1. Thank you for your kind comments, Glen. There are a lot of good things happening in Scotland, and I agree that we all need to maintain a positive outlook. I’m not sure that Scottish people always have a pessimistic outlook,however, just look at the optimism of the Tartan Army! Perhaps we need to capture some of that optimism in our business outlook too. We need to start believing in ourselves, in order for others to believe in us too (an attitude most US start-ups seem to have).

  2. Hello Fiona, I was an intern with SIE a few years back and I loved the experience. I never seemed to fit the image of a ‘typical entrepreneur’ but I enjoyed the enterprise side of every activity – the just-give-it-a-go culture, learning about business and venture start-up and hearing from successful entrepreneurs about their, sometimes rocky, rise to success.
    I’m now responsible for launching a new marketing company providing services to new and evolving social enterprises in Scotland. Someone else has put their trust and confidence in me to make that happen and now I’m very happy to take on the challenge. I think if your open to new ideas, and trying new things, the confidence for start-up can come in time. The SIE is a great place to do that – by entering a competition, attending a conference or by joining the business club. Whether people are born to the mould or gradually take the form of an entrepreneur the SIE is an inspiring thing to be a part of. I certainly look back with very fond memories and don’t think I’d be where I am now without those experiences.

  3. An interesting insight. Great to learn that bodies are out there giving active encouragement to undergraduates on development of these additional skills. I look forward to reading the promised views on what qualities make a good entrepreneur in due course. Certainly there are the high profile risk takers who succeed (and who fail) often spectacularly. However, there are also the host of very able and tenacious operators who take less risks, but provide a backbone of successful enterprises at the centre of our economy.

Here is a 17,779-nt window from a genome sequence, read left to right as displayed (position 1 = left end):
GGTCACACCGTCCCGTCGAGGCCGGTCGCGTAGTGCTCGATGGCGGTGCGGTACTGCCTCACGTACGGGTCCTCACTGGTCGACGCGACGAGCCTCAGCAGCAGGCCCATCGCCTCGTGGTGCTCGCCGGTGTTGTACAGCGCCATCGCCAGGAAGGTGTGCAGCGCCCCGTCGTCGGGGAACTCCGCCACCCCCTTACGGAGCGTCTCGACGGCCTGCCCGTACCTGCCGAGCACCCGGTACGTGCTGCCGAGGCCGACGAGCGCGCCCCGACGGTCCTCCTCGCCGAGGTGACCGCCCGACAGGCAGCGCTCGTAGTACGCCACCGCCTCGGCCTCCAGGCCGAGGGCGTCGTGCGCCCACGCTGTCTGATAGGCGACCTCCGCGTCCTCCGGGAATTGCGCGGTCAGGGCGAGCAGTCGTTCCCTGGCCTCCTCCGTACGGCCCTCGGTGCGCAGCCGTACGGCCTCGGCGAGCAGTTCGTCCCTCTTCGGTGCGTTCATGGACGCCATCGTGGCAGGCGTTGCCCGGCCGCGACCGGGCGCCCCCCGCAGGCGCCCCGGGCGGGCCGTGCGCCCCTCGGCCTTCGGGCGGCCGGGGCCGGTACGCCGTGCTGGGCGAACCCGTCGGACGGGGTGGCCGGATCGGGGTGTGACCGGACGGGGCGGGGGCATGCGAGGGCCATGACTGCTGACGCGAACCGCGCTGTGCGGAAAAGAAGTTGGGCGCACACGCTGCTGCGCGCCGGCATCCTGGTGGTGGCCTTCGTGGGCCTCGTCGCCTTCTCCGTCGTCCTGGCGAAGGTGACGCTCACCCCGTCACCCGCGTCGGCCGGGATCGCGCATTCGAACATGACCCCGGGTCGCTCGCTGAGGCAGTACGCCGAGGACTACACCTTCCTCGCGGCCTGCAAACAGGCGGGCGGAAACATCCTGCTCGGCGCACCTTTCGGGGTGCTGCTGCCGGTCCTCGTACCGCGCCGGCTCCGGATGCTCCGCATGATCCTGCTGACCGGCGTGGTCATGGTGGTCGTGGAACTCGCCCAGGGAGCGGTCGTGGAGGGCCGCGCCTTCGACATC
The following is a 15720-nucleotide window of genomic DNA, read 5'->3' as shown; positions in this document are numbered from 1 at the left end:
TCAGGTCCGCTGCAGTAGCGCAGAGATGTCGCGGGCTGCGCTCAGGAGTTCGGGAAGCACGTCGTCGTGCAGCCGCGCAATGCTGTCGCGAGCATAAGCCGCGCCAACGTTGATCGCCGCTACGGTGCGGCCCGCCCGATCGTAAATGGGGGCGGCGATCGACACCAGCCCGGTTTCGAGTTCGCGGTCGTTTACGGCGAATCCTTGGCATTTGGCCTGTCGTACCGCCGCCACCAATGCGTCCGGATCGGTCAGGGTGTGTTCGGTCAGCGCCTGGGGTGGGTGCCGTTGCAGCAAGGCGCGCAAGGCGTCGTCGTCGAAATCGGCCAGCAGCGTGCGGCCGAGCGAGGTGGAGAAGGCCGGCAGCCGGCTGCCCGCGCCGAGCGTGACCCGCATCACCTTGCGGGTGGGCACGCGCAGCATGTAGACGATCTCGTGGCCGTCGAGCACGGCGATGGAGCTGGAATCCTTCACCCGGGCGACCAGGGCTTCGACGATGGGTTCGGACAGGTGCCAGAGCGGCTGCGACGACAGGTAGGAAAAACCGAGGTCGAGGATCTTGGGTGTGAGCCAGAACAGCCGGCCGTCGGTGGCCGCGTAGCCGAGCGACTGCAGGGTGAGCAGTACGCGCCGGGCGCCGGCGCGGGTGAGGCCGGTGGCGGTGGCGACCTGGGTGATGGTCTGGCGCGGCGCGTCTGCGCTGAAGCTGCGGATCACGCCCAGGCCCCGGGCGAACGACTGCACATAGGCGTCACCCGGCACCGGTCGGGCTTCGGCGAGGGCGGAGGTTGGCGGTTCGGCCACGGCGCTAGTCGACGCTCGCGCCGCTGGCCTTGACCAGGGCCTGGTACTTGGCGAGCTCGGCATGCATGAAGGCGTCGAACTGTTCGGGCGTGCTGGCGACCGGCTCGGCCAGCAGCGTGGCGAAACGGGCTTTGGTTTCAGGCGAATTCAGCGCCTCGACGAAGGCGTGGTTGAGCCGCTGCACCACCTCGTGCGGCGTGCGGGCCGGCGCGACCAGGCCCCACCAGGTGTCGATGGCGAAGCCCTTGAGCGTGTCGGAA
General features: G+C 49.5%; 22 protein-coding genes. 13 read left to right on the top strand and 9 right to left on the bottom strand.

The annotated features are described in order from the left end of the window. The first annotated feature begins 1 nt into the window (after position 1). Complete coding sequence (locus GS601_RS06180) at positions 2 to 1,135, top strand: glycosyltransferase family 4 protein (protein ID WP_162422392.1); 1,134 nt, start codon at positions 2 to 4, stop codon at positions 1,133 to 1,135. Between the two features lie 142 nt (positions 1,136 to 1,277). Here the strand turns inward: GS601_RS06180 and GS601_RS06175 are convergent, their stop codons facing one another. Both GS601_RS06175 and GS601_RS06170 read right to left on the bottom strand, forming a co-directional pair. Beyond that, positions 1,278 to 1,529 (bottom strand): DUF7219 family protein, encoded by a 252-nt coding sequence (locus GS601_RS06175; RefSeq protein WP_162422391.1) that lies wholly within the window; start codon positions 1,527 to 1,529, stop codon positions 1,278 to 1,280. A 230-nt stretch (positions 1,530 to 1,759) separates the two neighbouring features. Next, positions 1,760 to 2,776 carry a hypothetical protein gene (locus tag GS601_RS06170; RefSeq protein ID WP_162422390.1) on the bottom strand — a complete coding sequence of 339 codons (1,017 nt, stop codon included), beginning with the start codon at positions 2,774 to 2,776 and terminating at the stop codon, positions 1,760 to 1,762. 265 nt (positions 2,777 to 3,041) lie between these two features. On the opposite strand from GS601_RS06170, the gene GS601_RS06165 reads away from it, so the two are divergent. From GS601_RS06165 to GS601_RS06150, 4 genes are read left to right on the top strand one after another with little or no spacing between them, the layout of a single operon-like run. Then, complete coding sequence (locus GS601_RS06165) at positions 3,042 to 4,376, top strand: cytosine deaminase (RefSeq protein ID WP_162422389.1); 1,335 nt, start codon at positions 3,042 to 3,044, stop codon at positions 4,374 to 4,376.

4. It was so hard for me to take that plunge and just go for it. I entered the New Ideas Competition last year and after getting through to the Start-Up Day I didn’t re-submit…I think I was too scared of not really knowing how to take my idea from just an idea to an actual business. I spoke to a member of SIE a few months later and they said “Why not go for it, you have a really viable idea?” so I made it my mission to do it! Encouraging people that they can do it and they do have the time is the key…maybe a little spoon feeding or a push in the right direction. The SIE Bootcamp, I imagine, does just that. If you have an idea you really should just go for it as I did last year – that original idea I was told was viable is now a product that will be distributed in Asda nationwide. Use the resources in front of you – SIE, NACUE, Shell LiveWIRE, PSYBT, Business Gateway – you then have no excuses!!!

    1. Thanks Jodie! Its great to hear that our encouragement has had such a positive effect and well done for getting your product into Asda! I think that sometimes all people need is to be told that they have a good idea. Hear that often enough, from enough people, and even the most modest person might start to believe in herself too 🙂 Of course, that person still has a to do lot of work too, as you know, but believing you can do it is a great start.